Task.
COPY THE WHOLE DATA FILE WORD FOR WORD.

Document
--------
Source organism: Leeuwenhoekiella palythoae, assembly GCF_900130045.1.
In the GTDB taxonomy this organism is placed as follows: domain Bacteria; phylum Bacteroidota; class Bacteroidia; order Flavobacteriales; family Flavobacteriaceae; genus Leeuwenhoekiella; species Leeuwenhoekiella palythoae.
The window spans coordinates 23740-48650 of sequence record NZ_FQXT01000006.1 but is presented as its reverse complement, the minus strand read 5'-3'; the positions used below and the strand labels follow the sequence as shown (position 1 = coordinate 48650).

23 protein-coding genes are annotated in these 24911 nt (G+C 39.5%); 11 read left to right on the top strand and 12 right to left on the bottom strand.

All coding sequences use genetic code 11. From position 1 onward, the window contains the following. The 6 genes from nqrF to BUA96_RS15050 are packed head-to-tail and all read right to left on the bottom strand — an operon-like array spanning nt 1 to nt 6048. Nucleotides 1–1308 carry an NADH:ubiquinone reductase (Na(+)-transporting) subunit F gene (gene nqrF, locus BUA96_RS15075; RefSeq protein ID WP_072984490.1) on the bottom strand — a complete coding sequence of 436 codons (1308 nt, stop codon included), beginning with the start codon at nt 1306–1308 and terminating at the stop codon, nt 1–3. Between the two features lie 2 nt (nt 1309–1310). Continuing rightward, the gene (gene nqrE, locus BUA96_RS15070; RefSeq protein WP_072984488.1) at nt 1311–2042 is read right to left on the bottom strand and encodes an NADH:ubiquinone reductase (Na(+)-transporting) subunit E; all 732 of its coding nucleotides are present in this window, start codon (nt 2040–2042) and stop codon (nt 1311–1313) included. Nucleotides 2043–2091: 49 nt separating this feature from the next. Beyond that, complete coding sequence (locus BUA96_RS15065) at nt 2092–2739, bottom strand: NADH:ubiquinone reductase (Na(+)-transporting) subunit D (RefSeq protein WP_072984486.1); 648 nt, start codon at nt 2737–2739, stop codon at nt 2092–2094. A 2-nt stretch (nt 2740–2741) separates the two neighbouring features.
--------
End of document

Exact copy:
Source organism: Leeuwenhoekiella palythoae, assembly GCF_900130045.1.
In the GTDB taxonomy this organism is placed as follows: domain Bacteria; phylum Bacteroidota; class Bacteroidia; order Flavobacteriales; family Flavobacteriaceae; genus Leeuwenhoekiella; species Leeuwenhoekiella palythoae.
The window spans coordinates 23740-48650 of sequence record NZ_FQXT01000006.1 but is presented as its reverse complement, the minus strand read 5'-3'; the positions used below and the strand labels follow the sequence as shown (position 1 = coordinate 48650).

23 protein-coding genes are annotated in these 24911 nt (G+C 39.5%); 11 read left to right on the top strand and 12 right to left on the bottom strand.

All coding sequences use genetic code 11. From position 1 onward, the window contains the following. The 6 genes from nqrF to BUA96_RS15050 are packed head-to-tail and all read right to left on the bottom strand — an operon-like array spanning nt 1 to nt 6048. Nucleotides 1–1308 carry an NADH:ubiquinone reductase (Na(+)-transporting) subunit F gene (gene nqrF, locus BUA96_RS15075; RefSeq protein ID WP_072984490.1) on the bottom strand — a complete coding sequence of 436 codons (1308 nt, stop codon included), beginning with the start codon at nt 1306–1308 and terminating at the stop codon, nt 1–3. Between the two features lie 2 nt (nt 1309–1310). Continuing rightward, the gene (gene nqrE, locus BUA96_RS15070; RefSeq protein WP_072984488.1) at nt 1311–2042 is read right to left on the bottom strand and encodes an NADH:ubiquinone reductase (Na(+)-transporting) subunit E; all 732 of its coding nucleotides are present in this window, start codon (nt 2040–2042) and stop codon (nt 1311–1313) included. Nucleotides 2043–2091: 49 nt separating this feature from the next. Beyond that, complete coding sequence (locus BUA96_RS15065) at nt 2092–2739, bottom strand: NADH:ubiquinone reductase (Na(+)-transporting) subunit D (RefSeq protein WP_072984486.1); 648 nt, start codon at nt 2737–2739, stop codon at nt 2092–2094. A 2-nt stretch (nt 2740–2741) separates the two neighbouring features.